How do we transition from the sentimental to the sober?

By Father Joseph Breighner
 So how did this happen? How did it get to be Lent in the second week of February?
Aren’t the Christmas Carols still fading in the distance? How did the most sentimental of seasons, Christmas, suddenly turn into one of the most challenging seasons, Lent? A baby’s cry evokes love and care. A cry from a cross evokes dark feelings.
As most of you know by now, Christmas is my favorite season. I celebrate the world’s Christmas Season, (what I call Commerical Christmas, or what the Church calls Advent) the month before Christmas – roughly from Thanksgiving to Christmas Day. Then I get to celebrate the Church’s Christmas Season, from Christmas Day to the feast of the Baptism of the Lord, roughly another month. So you and I get more than just “a little Christmas”. We get to celebrate a lot of Christmas.
And in my own way, I keep Christmas alive all year long, buying gifts whenever I can think of someone to buy a gift for. I’ll never forget Sister Mary Agnes SSND who died at the age of 100, and also ran the gift shop at Villa Assumpta, asking me: “What do you do with all those things you buy?” And I replied: “I put them in the back of my car, and as I visit people I always have something to give.” My car becomes a sort of Santa’s Sleigh.
So how do we transition from the sentimental to the sober? How do we go from the crib to the cross? One Christmas Carol helps me. Perhaps it may be one of your favorite’s as well. It’s entitled: “What Child Is This?” Allow me to quote the first two verses:
“What child is this, who laid to rest

On Mary’s lap is sleeping?

Whom angels greet with anthems sweet,

While shepherds watch are keeping?

This, this is Christ the King,

Whom shepherds guard and angels sing;

Haste, haste, to bring him laud,

The babe, the son of Mary.”
Doesn’t that first verse capture so much of our picture of the Nativity? It’s the only verse you are likely to hear on the air. But the second verse takes an ominous turn:
“Why lies he in such mean estate,

Where ox and ass are feeding?

Good Christian, fear, for sinners here

The silent Word is pleading.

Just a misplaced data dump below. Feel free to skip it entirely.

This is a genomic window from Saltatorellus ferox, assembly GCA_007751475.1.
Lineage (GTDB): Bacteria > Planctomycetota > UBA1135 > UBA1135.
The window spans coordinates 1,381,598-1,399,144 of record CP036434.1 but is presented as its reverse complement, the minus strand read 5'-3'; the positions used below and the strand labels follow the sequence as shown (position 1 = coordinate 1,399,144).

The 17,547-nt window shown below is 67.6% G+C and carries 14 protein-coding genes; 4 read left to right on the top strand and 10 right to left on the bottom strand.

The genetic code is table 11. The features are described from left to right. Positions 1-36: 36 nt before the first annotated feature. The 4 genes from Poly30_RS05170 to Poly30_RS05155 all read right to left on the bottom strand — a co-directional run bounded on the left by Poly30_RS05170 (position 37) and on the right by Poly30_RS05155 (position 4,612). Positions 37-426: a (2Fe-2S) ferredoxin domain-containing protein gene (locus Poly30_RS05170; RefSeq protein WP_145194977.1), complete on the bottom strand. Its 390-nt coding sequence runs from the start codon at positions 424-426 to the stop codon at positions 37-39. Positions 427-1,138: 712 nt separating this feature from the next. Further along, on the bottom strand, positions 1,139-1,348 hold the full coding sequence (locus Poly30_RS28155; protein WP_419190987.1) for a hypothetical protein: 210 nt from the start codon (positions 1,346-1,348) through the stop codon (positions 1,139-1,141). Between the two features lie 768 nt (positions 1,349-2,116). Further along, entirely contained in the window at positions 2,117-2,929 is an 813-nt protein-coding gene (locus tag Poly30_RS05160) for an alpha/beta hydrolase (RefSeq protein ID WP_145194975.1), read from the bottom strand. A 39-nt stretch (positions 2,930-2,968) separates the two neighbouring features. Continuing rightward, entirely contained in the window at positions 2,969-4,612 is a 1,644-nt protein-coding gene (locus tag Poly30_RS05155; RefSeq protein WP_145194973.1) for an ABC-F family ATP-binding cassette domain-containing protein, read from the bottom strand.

Nails, spear, shall pierce him through,

The cross be borne for me, for you:

Hail, hail the Word made flesh,

The Babe, the Son of Mary.”
This second verse transitions us from Christmas to Lent. The crib that holds our Savior prefigures a cross that will one day hold him. The mother who holds the baby will one day hold the body of her adult, dead son.
Lent is a sobering time because life is a sobering time. God didn’t enter the world just to tell us to have a good time. God entered the world to invite us to live meaningful and loving lives. Put simply, God became human that humans might be become God, as St. Augustine reminded us.
But this transition to divinity requires letting go of, dying to, many things that keep us trapped in the ego world of mind and body. We so easily get trapped in our apathy, grief, fear, lust, anger and pride. Our egos always WANT! We want approval. We want control. We want to be safe! These wants keep us trapped forever in the world.
Lent is a time to practice minute by minute letting go of our wants. We die to these all so human feelings so that we can come alive and experience HAVING! Jesus spent his forty days in the desert facing down the devil, facing down the demons that stalked him. He was prepared for the cross in those 40 days. And in facing down even death, Jesus showed us that it isn’t life that dies on the cross, but death that dies! The purpose of Lent is not to make ourselves miserable for 40 days. The purpose of Lent is to lead us to Easter – to eternal life and eternal joy and eternal love!
Happy Lent!

 Copyright (c) Feb. 14, 2013

Catholic Review

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